There is a high ignition risk in the Washoe Valley-East community due to summer afternoon thunderstorms and high use of the area by the public. The area has some history of multiple ignitions and large fires.
The responsibility to keep a community fire safe falls not only on the local fire protection district but also on the residents of the community, businesses, and local governments. The recommendations for the Washoe Valley-East community focus primarily on additional efforts that could be taken by community members and public agencies to increase wildland fire safety through reduction of fuels that pose a hazard. Other recommendations pertain to community coordination and public education efforts that could be undertaken to enhance fire safety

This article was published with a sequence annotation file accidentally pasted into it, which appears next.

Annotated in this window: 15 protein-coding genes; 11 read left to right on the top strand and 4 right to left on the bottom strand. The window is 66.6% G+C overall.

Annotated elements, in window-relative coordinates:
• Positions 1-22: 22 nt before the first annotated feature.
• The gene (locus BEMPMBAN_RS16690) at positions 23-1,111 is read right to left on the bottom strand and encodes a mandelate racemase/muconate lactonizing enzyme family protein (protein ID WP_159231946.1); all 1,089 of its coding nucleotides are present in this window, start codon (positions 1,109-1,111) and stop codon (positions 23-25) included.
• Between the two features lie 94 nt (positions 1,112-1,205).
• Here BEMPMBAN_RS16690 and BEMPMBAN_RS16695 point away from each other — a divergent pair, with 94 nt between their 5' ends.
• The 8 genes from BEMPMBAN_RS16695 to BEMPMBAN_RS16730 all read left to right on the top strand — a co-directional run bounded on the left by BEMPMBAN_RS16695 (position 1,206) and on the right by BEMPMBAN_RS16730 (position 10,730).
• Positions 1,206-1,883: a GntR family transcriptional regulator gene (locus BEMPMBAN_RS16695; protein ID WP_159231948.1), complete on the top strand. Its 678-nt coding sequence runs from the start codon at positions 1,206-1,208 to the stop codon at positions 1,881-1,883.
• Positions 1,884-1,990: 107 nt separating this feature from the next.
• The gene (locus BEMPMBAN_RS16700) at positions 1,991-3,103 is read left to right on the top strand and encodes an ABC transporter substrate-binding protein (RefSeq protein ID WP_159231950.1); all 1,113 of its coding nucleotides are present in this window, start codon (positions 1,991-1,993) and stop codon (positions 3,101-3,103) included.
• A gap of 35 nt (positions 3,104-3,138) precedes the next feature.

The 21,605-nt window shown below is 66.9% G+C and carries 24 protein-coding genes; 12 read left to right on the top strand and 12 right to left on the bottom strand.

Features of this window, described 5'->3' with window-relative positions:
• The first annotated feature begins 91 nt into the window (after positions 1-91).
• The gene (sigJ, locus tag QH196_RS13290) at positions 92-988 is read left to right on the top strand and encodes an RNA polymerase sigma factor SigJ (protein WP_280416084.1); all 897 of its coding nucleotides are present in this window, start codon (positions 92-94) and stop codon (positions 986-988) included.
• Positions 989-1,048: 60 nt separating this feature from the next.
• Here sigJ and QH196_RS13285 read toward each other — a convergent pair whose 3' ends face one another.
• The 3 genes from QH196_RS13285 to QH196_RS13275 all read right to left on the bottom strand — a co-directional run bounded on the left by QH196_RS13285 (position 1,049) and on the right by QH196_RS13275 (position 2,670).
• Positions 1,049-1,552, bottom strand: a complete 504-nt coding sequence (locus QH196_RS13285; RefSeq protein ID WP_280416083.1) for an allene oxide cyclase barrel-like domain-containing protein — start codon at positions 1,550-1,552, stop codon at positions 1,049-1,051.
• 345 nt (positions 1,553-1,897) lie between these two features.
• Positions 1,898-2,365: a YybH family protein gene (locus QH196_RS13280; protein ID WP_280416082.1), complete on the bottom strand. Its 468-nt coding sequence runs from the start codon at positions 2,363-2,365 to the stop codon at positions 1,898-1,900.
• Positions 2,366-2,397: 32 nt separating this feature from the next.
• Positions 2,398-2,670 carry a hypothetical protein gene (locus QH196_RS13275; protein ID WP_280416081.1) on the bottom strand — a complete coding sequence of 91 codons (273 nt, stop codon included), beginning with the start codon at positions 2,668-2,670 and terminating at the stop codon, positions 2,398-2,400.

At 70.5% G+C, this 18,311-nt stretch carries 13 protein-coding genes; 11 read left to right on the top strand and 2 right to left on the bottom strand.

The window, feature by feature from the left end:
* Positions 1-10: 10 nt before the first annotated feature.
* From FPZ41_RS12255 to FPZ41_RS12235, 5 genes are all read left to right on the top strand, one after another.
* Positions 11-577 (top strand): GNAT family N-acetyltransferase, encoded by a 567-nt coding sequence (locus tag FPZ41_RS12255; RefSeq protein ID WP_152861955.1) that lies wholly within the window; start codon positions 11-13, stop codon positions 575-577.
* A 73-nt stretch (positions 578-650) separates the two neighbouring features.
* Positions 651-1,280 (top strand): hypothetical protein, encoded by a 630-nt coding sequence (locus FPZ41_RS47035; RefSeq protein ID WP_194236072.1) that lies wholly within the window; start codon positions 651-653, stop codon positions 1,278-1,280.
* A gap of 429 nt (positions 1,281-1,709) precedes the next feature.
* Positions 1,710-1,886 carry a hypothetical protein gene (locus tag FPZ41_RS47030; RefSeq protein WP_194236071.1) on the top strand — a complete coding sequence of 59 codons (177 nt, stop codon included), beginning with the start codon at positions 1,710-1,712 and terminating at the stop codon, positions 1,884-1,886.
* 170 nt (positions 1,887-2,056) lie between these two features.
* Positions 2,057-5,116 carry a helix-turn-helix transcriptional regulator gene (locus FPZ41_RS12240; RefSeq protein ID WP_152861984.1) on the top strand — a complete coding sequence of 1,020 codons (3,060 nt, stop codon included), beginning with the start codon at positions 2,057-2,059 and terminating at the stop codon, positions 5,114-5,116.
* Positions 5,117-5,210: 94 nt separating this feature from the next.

Defensible space treatments are an essential first line of defense for residential structures. The goal of the treatments is to significantly reduce or remove flammable vegetation within a prescribed distance from structures. (Refer to Appendix E for the recommended defensible space area). Defensible space reduces the fire intensity and improves firefighter and homeowner chances for successfully defending a structure against oncoming wildfire.
Fuel reduction treatments are applied on a larger scale than defensible space treatments. Permanently changing the fuel characteristics over large blocks of land to one of a lower volume and altered distribution reduces the risk of a catastrophic wildfire in the treated area. Reducing vegetation along roadways and driveways could reduce the likelihood of blocking access and escape routes, help contain the fire perimeter, and improve firefighter access and safety for protecting homes.